One Cut of the Dead / Kamera o Tomeru na! (2017)
If you haven’t seen this Japanese film, I’d highly recommend you to stop reading after this paragraph and just go see the film. Also, don’t go checking out its synopsis, genre or watch its trailers. It’d be a more unexpectedly mind-blowing experience if you knew nothing about it. If you did see a bit of its trailer, don’t be fooled by its deliberately low budget, school project-like, cliched zombie flick presentation. That’s how the film’s first 37 minutes appear to be before it “resets” and becomes a complete different movie. That’s all I can say within this paragraph without spoiling the fun. Pom!
Directed and written by Shinichiro Ueda (Neko Bun No 4, Rice and Boobs), One Cut of the Dead opens with a 37-minute one-shot film about a small group of actors and crew who’re making a zombie flick at an abandoned warehouse. Little did they know the place is cursed and they soon find themselves attacked by actual zombies but the director continues to film his actors as though it’s a reality TV show.
At this point, I actually thought the zombies are real in the story despite the flaws, errors and awkward moments that I didn’t know were actually deliberate. It’s dumb and yet the film manages to retain its creepy atmosphere until the fictional closing credit rolls and the film reveals itself to be a movie about a movie. Well, to be exact, a full-fledged comedy about how that cheap, single-take live broadcast zombie show was done. Almost like Bowfinger (1999) but not really.
After the opening 37 minutes, the film takes us back to a month ago and slows its pacing down a little to develop the actual characters and plot — mainly Higurashi (Takayuki Hamatsu), the low-budget director hired to direct live zombie flick, and his problematic actors, production crew and family, who’re all involved in the project. The performances by the cast are right on the money. Some have multiple layers in their acting, like the actors who portray as difficult actors in the film of the film.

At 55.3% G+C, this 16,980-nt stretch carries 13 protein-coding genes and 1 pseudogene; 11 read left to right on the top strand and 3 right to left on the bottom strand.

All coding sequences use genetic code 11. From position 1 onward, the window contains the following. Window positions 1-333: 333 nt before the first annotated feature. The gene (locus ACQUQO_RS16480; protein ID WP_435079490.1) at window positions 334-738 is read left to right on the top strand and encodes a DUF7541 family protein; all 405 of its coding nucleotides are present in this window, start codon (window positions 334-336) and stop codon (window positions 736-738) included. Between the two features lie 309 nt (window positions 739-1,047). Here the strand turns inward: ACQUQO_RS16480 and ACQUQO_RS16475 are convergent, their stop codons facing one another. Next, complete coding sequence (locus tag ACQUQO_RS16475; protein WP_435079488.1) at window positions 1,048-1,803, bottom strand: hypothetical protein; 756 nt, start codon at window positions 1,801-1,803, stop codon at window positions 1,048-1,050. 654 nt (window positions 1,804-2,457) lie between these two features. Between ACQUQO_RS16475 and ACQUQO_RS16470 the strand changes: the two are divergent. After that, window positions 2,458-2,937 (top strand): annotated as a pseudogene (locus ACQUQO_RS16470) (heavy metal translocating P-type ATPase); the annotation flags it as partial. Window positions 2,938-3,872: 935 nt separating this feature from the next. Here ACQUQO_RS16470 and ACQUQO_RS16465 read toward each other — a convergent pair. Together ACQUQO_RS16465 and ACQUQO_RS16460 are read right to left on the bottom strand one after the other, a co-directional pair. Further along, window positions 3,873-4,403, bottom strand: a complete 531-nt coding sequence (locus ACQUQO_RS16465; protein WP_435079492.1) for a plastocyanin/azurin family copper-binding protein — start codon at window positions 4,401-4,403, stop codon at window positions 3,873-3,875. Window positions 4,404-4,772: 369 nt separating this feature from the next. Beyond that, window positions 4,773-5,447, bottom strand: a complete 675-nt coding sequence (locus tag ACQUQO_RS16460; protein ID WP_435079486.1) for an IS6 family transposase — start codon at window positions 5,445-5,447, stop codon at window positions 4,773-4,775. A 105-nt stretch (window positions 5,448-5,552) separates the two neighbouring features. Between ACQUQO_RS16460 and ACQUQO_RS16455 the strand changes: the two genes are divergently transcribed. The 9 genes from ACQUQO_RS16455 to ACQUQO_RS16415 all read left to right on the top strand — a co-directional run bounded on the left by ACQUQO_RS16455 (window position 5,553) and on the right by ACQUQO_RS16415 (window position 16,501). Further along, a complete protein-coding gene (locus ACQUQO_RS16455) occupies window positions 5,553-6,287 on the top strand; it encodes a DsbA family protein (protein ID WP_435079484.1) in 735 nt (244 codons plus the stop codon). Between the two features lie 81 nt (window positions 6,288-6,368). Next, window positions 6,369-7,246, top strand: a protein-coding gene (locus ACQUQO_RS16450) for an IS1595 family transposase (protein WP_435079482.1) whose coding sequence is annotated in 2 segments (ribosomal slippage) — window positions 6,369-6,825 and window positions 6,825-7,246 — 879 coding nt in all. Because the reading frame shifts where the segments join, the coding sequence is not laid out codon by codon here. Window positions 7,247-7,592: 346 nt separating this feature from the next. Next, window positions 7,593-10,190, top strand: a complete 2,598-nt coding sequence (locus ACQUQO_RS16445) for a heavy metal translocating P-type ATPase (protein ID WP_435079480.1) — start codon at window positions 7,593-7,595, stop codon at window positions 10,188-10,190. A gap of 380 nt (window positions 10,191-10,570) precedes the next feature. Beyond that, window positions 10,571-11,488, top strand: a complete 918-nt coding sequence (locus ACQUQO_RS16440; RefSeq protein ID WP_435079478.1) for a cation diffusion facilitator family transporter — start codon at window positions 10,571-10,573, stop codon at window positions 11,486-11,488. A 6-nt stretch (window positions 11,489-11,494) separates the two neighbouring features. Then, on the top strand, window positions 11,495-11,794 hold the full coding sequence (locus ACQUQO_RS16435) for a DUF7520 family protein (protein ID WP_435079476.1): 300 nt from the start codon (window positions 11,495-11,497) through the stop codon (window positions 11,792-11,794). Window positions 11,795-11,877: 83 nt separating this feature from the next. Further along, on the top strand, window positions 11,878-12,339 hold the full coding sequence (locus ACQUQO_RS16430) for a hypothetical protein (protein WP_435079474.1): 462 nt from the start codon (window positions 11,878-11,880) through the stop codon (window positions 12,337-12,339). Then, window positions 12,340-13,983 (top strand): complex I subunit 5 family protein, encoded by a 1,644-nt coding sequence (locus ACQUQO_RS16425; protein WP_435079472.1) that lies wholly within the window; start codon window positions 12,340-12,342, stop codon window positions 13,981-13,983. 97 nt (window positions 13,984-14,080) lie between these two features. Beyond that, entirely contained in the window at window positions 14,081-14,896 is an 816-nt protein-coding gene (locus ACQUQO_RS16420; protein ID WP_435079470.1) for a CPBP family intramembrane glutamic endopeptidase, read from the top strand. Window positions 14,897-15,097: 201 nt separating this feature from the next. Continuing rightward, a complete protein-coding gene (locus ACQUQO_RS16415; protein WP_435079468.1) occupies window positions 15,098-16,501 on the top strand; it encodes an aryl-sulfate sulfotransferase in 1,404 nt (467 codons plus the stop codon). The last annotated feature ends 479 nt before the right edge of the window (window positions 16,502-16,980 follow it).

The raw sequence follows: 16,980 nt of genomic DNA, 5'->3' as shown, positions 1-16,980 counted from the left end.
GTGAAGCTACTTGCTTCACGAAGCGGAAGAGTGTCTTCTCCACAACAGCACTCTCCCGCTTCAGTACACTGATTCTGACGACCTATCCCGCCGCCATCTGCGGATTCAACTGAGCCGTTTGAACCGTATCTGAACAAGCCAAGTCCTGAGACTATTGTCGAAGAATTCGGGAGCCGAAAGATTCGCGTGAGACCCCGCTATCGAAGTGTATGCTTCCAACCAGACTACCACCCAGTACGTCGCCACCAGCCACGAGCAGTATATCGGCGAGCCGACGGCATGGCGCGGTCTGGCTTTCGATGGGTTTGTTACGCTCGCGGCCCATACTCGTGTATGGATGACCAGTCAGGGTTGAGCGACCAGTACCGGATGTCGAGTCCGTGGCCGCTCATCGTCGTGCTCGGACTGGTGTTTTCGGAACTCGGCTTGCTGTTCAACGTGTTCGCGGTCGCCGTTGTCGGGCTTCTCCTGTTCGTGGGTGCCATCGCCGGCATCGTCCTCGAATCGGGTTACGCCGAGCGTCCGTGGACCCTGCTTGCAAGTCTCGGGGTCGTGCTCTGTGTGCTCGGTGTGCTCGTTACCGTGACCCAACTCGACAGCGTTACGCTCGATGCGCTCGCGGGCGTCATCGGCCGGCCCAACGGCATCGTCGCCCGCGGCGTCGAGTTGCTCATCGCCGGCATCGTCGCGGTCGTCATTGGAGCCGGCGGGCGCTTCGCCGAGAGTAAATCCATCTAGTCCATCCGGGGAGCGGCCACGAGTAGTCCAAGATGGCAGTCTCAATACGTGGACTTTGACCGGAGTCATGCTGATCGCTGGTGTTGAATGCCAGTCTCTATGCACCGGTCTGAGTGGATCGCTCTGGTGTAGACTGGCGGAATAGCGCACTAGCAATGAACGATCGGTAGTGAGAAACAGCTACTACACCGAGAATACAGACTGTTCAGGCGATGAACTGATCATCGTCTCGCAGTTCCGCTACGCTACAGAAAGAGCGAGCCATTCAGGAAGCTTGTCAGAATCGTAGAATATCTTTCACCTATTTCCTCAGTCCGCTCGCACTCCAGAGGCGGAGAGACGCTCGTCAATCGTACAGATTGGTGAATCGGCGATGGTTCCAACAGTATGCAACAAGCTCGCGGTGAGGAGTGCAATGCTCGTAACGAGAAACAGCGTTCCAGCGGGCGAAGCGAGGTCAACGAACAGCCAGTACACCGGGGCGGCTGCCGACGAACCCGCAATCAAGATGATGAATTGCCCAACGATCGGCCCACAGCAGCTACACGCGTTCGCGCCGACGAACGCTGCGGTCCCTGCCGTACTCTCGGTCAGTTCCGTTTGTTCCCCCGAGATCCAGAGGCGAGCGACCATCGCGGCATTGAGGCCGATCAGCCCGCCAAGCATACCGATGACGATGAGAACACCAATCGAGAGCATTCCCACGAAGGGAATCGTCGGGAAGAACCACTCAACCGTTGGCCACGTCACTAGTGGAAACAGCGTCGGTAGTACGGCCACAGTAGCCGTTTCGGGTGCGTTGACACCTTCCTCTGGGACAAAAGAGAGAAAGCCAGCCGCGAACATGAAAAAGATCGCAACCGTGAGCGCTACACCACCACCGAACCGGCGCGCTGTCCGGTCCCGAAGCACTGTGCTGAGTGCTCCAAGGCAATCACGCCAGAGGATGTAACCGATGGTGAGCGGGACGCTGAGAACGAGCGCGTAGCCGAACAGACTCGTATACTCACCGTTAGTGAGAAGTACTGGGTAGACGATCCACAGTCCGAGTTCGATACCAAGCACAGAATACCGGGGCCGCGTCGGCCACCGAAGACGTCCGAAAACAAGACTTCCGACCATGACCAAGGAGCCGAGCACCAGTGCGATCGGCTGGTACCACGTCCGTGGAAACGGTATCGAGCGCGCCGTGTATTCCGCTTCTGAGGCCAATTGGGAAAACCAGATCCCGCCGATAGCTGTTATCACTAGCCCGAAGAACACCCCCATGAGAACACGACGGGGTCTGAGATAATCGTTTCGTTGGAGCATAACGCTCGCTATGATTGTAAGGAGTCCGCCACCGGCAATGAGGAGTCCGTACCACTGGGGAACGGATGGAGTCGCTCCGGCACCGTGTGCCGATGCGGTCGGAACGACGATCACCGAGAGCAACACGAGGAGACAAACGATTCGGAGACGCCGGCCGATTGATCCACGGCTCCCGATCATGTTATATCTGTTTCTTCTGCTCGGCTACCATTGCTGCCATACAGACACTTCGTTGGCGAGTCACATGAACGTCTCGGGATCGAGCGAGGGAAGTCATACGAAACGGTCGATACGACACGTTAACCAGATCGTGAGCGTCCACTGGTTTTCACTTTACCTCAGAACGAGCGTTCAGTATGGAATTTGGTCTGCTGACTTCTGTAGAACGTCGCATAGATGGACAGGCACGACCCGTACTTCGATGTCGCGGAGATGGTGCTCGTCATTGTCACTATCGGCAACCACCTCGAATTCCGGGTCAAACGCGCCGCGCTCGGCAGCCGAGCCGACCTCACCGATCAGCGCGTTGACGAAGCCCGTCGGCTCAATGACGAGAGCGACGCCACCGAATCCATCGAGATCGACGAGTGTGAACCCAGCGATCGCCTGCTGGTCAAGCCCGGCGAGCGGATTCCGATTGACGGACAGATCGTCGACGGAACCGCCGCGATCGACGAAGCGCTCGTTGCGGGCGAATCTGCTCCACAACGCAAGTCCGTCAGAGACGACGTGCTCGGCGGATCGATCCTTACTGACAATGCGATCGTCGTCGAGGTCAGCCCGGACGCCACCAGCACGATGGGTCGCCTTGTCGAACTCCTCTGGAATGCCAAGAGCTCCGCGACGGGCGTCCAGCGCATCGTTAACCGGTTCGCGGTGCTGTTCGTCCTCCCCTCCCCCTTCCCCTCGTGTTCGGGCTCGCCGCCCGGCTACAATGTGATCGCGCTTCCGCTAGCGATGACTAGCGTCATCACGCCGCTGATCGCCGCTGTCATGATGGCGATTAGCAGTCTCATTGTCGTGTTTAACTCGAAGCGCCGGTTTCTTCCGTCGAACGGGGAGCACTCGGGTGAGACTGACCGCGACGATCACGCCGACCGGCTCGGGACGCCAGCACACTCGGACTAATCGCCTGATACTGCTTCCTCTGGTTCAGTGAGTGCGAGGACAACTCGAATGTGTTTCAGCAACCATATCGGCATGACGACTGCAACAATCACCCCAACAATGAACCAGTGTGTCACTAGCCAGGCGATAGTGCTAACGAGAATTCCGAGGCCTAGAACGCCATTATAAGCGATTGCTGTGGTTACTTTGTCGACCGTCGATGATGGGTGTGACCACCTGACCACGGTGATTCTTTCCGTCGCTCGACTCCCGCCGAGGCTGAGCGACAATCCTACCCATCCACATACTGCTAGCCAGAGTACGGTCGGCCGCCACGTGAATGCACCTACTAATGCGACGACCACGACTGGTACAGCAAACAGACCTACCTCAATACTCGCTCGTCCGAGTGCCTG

The payoff in the intense, energetic final act is absolutely fantastic where it depicts how exactly the entire 37-minute zombie show was broadcast live without cuts or edits at all, and reveals all the really funny obstacles faced and handled during the production which caused the strange flaws and errors. There’s a lot of oh-no-wonder-that-happened. I don’t remember the last time I laughed out loud so much along with the entire cinema hall within the whole final 30 minutes or so of a movie. It is outrageously hilarious.
There’s not a whole lot of genuinely funny comedies these days but One Cut of the Dead succeeds with inspiring innovation and originality. Not to mention that it IS actually a low budget film made with only 3 million yen (USD 26,400). I was actually already a bit impressed by the first 37-minute single-take tracking shot as that itself is already highly difficult to do, and then I was beyond impressed when it’s revealed to be a meticulous or reverse-engineered setup for gags and another story. The film also manages to deliver a bit of satire on Japan’s film industry, and a heartfelt father-daughter drama on the side, as though the brilliant humour isn’t surprising enough.
What I would’ve named the film: “Don’t Be the Idiot Who Walked Out of the Cinema Before The Actual Movie Starts After 37 Minutes”
Malaysian censorship: I doubt any scene needed to be censored. Though I’m not sure why the film was stated to be 90 minutes by our local distributor/cinema but 96/97 minutes on IMDb and Wikipedia.
Second opinion: My girlfriend gave the film a high praise as well, saying that it’s “super nice; creepy but funny”.
Verdict: Comedy films are rarely considered as “art” but One Cut of the Dead definitely is one. Well, to me at least.
Rating: 5 / 5
Country / Language: Japan / Japanese
Japanese Title: カメラを止めるな!
Running Time: 90 minutes
Director-writer: Shinichiro Ueda
Cast: Takayuki Hamatsu, Mao, Harumi Syuhama, Kazuaki Nagaya, Manabu Hosoi, Hiroshi Ichihara
Malaysia Release Date: 20 December 2018 (TGV Cinemas only)
Local Distributor: TGV Pictures
Production: Enbu Seminar